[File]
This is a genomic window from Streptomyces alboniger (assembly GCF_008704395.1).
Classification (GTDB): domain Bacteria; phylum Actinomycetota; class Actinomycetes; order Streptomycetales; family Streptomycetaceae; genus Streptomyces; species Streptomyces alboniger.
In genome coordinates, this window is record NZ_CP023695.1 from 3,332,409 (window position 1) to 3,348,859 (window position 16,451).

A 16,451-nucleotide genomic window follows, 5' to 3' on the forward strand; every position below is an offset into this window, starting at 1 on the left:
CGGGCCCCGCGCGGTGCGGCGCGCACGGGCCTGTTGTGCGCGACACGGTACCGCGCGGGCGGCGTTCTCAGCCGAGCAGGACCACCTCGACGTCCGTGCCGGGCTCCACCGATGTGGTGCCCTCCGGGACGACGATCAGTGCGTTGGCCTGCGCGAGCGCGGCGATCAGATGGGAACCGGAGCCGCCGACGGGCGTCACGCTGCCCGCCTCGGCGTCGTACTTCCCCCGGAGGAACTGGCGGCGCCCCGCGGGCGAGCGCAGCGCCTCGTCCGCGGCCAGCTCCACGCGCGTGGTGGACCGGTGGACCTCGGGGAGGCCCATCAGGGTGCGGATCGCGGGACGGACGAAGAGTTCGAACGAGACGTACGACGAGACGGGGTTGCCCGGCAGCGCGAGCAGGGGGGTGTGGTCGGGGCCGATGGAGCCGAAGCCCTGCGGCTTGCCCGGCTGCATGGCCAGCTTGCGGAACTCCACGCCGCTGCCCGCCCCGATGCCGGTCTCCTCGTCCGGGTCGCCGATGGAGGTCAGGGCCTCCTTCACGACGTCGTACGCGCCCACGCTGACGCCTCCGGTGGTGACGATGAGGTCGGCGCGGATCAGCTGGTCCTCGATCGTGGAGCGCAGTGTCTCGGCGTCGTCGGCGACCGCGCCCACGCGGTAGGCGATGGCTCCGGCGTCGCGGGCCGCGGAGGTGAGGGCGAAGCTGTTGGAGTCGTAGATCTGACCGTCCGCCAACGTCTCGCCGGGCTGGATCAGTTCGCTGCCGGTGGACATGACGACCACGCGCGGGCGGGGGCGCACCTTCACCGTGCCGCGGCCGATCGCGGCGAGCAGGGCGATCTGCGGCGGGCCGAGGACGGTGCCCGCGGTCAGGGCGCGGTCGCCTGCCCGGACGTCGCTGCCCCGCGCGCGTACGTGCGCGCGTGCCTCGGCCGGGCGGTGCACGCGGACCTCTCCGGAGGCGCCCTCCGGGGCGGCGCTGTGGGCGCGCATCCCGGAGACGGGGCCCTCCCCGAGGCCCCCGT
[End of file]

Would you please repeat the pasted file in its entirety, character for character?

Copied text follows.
This is a genomic window from Streptomyces alboniger (assembly GCF_008704395.1).
Classification (GTDB): domain Bacteria; phylum Actinomycetota; class Actinomycetes; order Streptomycetales; family Streptomycetaceae; genus Streptomyces; species Streptomyces alboniger.
In genome coordinates, this window is record NZ_CP023695.1 from 3,332,409 (window position 1) to 3,348,859 (window position 16,451).

A 16,451-nucleotide genomic window follows, 5' to 3' on the forward strand; every position below is an offset into this window, starting at 1 on the left:
CGGGCCCCGCGCGGTGCGGCGCGCACGGGCCTGTTGTGCGCGACACGGTACCGCGCGGGCGGCGTTCTCAGCCGAGCAGGACCACCTCGACGTCCGTGCCGGGCTCCACCGATGTGGTGCCCTCCGGGACGACGATCAGTGCGTTGGCCTGCGCGAGCGCGGCGATCAGATGGGAACCGGAGCCGCCGACGGGCGTCACGCTGCCCGCCTCGGCGTCGTACTTCCCCCGGAGGAACTGGCGGCGCCCCGCGGGCGAGCGCAGCGCCTCGTCCGCGGCCAGCTCCACGCGCGTGGTGGACCGGTGGACCTCGGGGAGGCCCATCAGGGTGCGGATCGCGGGACGGACGAAGAGTTCGAACGAGACGTACGACGAGACGGGGTTGCCCGGCAGCGCGAGCAGGGGGGTGTGGTCGGGGCCGATGGAGCCGAAGCCCTGCGGCTTGCCCGGCTGCATGGCCAGCTTGCGGAACTCCACGCCGCTGCCCGCCCCGATGCCGGTCTCCTCGTCCGGGTCGCCGATGGAGGTCAGGGCCTCCTTCACGACGTCGTACGCGCCCACGCTGACGCCTCCGGTGGTGACGATGAGGTCGGCGCGGATCAGCTGGTCCTCGATCGTGGAGCGCAGTGTCTCGGCGTCGTCGGCGACCGCGCCCACGCGGTAGGCGATGGCTCCGGCGTCGCGGGCCGCGGAGGTGAGGGCGAAGCTGTTGGAGTCGTAGATCTGACCGTCCGCCAACGTCTCGCCGGGCTGGATCAGTTCGCTGCCGGTGGACATGACGACCACGCGCGGGCGGGGGCGCACCTTCACCGTGCCGCGGCCGATCGCGGCGAGCAGGGCGATCTGCGGCGGGCCGAGGACGGTGCCCGCGGTCAGGGCGCGGTCGCCTGCCCGGACGTCGCTGCCCCGCGCGCGTACGTGCGCGCGTGCCTCGGCCGGGCGGTGCACGCGGACCTCTCCGGAGGCGCCCTCCGGGGCGGCGCTGTGGGCGCGCATCCCGGAGACGGGGCCCTCCCCGAGGCCCCCGT